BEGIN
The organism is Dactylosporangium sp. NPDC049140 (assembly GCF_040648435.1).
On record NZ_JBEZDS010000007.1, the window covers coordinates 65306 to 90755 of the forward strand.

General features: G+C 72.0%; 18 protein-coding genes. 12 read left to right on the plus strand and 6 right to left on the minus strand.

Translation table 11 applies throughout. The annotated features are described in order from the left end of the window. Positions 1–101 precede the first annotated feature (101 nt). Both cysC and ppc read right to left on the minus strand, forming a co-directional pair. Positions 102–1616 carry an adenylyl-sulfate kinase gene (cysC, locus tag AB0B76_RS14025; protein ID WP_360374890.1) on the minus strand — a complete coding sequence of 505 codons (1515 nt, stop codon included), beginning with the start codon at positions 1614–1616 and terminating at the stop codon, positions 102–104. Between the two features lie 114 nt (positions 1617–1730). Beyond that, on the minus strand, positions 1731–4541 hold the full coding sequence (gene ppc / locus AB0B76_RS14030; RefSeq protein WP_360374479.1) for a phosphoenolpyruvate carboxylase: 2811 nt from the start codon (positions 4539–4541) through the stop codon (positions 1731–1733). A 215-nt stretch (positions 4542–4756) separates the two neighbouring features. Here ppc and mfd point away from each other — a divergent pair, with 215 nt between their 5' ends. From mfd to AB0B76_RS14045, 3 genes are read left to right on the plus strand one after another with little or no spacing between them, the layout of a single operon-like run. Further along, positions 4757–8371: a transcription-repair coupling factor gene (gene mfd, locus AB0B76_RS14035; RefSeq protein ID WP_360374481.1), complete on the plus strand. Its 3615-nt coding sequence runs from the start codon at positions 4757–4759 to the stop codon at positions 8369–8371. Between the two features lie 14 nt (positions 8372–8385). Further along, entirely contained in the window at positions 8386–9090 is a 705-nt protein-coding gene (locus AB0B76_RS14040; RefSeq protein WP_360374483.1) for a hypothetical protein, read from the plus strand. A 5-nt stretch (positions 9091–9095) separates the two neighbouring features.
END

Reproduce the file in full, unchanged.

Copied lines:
The organism is Dactylosporangium sp. NPDC049140 (assembly GCF_040648435.1).
On record NZ_JBEZDS010000007.1, the window covers coordinates 65306 to 90755 of the forward strand.

General features: G+C 72.0%; 18 protein-coding genes. 12 read left to right on the plus strand and 6 right to left on the minus strand.

Translation table 11 applies throughout. The annotated features are described in order from the left end of the window. Positions 1–101 precede the first annotated feature (101 nt). Both cysC and ppc read right to left on the minus strand, forming a co-directional pair. Positions 102–1616 carry an adenylyl-sulfate kinase gene (cysC, locus tag AB0B76_RS14025; protein ID WP_360374890.1) on the minus strand — a complete coding sequence of 505 codons (1515 nt, stop codon included), beginning with the start codon at positions 1614–1616 and terminating at the stop codon, positions 102–104. Between the two features lie 114 nt (positions 1617–1730). Beyond that, on the minus strand, positions 1731–4541 hold the full coding sequence (gene ppc / locus AB0B76_RS14030; RefSeq protein WP_360374479.1) for a phosphoenolpyruvate carboxylase: 2811 nt from the start codon (positions 4539–4541) through the stop codon (positions 1731–1733). A 215-nt stretch (positions 4542–4756) separates the two neighbouring features. Here ppc and mfd point away from each other — a divergent pair, with 215 nt between their 5' ends. From mfd to AB0B76_RS14045, 3 genes are read left to right on the plus strand one after another with little or no spacing between them, the layout of a single operon-like run. Further along, positions 4757–8371: a transcription-repair coupling factor gene (gene mfd, locus AB0B76_RS14035; RefSeq protein ID WP_360374481.1), complete on the plus strand. Its 3615-nt coding sequence runs from the start codon at positions 4757–4759 to the stop codon at positions 8369–8371. Between the two features lie 14 nt (positions 8372–8385). Further along, entirely contained in the window at positions 8386–9090 is a 705-nt protein-coding gene (locus AB0B76_RS14040; RefSeq protein WP_360374483.1) for a hypothetical protein, read from the plus strand. A 5-nt stretch (positions 9091–9095) separates the two neighbouring features.